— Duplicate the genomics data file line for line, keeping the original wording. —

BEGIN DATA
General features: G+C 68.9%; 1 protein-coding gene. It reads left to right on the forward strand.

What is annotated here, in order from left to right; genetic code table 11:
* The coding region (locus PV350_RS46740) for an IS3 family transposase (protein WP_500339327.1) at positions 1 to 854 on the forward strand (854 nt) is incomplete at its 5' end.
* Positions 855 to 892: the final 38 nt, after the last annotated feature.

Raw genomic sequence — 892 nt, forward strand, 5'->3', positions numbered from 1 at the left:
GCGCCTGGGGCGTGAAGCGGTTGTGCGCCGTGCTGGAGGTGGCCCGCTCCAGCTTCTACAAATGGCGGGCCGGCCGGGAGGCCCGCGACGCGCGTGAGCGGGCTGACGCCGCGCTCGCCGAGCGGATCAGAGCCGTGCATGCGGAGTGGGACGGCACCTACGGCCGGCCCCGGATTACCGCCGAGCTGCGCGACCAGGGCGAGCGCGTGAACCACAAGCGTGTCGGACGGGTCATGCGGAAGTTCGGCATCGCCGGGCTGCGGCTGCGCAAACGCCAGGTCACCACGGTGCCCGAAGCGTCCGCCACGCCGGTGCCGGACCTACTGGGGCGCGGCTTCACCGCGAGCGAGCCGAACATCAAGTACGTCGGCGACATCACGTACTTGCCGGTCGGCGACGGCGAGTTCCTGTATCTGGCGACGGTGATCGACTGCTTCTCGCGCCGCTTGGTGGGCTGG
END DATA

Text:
General features: G+C 68.9%; 1 protein-coding gene. It reads left to right on the forward strand.

What is annotated here, in order from left to right; genetic code table 11:
* The coding region (locus PV350_RS46740) for an IS3 family transposase (protein WP_500339327.1) at positions 1 to 854 on the forward strand (854 nt) is incomplete at its 5' end.
* Positions 855 to 892: the final 38 nt, after the last annotated feature.

Raw genomic sequence — 892 nt, forward strand, 5'->3', positions numbered from 1 at the left:
GCGCCTGGGGCGTGAAGCGGTTGTGCGCCGTGCTGGAGGTGGCCCGCTCCAGCTTCTACAAATGGCGGGCCGGCCGGGAGGCCCGCGACGCGCGTGAGCGGGCTGACGCCGCGCTCGCCGAGCGGATCAGAGCCGTGCATGCGGAGTGGGACGGCACCTACGGCCGGCCCCGGATTACCGCCGAGCTGCGCGACCAGGGCGAGCGCGTGAACCACAAGCGTGTCGGACGGGTCATGCGGAAGTTCGGCATCGCCGGGCTGCGGCTGCGCAAACGCCAGGTCACCACGGTGCCCGAAGCGTCCGCCACGCCGGTGCCGGACCTACTGGGGCGCGGCTTCACCGCGAGCGAGCCGAACATCAAGTACGTCGGCGACATCACGTACTTGCCGGTCGGCGACGGCGAGTTCCTGTATCTGGCGACGGTGATCGACTGCTTCTCGCGCCGCTTGGTGGGCTGG